WASHINGTON—The House Select Committee on the Climate Crisis released a Climate Crisis Action Plan today—titled “Solving the Climate Crisis: The Congressional Action Plan for a Clean Energy Economy and a Healthy and Just America”—which is the culmination of a year-long effort that included community conversations and public hearings across the United States. The aim of the report is to guide Congress and the president on how to build a worker-focused clean energy economy, serve as environmental and economic justice champions, and minimize and prepare for the climate crisis through strategies that curb global warming emissions and increase resilience.
Below is a statement from Ken Kimmell, president at the Union of Concerned Scientists.
“The best science tells us that climate change is happening now and will only get worse if we fail to take urgent action. This report underscores that climate change is not just a science issue, but also a health, economic, racial justice, housing and food security issue. It also highlights that only by engaging a broad range of stakeholders will we be able to solve the climate crisis.
“The novel coronavirus epidemic has made clear what happens when we ignore scientists and don’t take decisive action before a problem outstrips our ability to manage it. As we rebuild our economy, we need to do so in a way that equitably addresses the climate crisis to provide a better, healthier and safer future for everyone.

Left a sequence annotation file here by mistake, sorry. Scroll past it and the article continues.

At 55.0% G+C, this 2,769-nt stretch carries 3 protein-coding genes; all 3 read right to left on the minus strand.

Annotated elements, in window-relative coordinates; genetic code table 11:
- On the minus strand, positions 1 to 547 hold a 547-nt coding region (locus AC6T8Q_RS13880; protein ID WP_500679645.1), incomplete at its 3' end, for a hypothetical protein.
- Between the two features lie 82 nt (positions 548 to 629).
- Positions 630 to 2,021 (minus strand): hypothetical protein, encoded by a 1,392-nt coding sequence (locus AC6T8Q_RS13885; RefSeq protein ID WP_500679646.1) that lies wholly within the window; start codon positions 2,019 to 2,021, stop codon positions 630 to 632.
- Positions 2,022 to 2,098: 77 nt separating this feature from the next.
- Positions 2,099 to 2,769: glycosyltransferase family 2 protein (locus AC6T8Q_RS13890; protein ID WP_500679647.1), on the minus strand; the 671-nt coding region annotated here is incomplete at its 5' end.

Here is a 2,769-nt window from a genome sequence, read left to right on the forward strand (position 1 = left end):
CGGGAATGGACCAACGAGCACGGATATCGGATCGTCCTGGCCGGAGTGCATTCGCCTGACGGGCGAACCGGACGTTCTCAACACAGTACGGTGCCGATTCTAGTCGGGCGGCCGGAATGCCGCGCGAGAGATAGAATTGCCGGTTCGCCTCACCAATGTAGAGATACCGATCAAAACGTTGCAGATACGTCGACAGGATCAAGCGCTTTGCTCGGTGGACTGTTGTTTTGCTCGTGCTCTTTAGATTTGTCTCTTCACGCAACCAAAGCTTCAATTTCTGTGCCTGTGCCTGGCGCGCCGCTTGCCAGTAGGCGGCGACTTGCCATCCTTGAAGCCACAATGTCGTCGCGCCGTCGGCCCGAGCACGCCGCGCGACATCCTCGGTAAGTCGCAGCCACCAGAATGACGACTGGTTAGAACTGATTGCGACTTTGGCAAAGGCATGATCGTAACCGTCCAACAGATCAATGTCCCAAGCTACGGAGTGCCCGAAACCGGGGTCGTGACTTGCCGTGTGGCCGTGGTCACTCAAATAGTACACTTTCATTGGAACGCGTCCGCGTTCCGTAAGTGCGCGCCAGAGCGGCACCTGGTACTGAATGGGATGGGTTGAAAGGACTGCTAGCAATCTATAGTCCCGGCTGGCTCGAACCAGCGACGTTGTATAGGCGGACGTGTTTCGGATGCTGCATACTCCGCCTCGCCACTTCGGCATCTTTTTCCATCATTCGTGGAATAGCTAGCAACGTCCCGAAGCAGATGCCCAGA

“As with the COVID-19 crisis, the climate crisis also disproportionately affects communities of color, low-income communities and working people. Solutions must take into account long-standing racial and socioeconomic inequities to truly meet the needs of all communities. Young people also deserve an ironclad commitment from us to safeguard their future well-being and prosperity by leaving behind a world that is not ravaged by runaway climate change.
“The report offers a strong foundation for climate action. It’s now incumbent upon Congress and the president to answer the call of the broad-based, powerful climate justice movement and transform the hundreds of policy recommendations into actionable rules and laws.”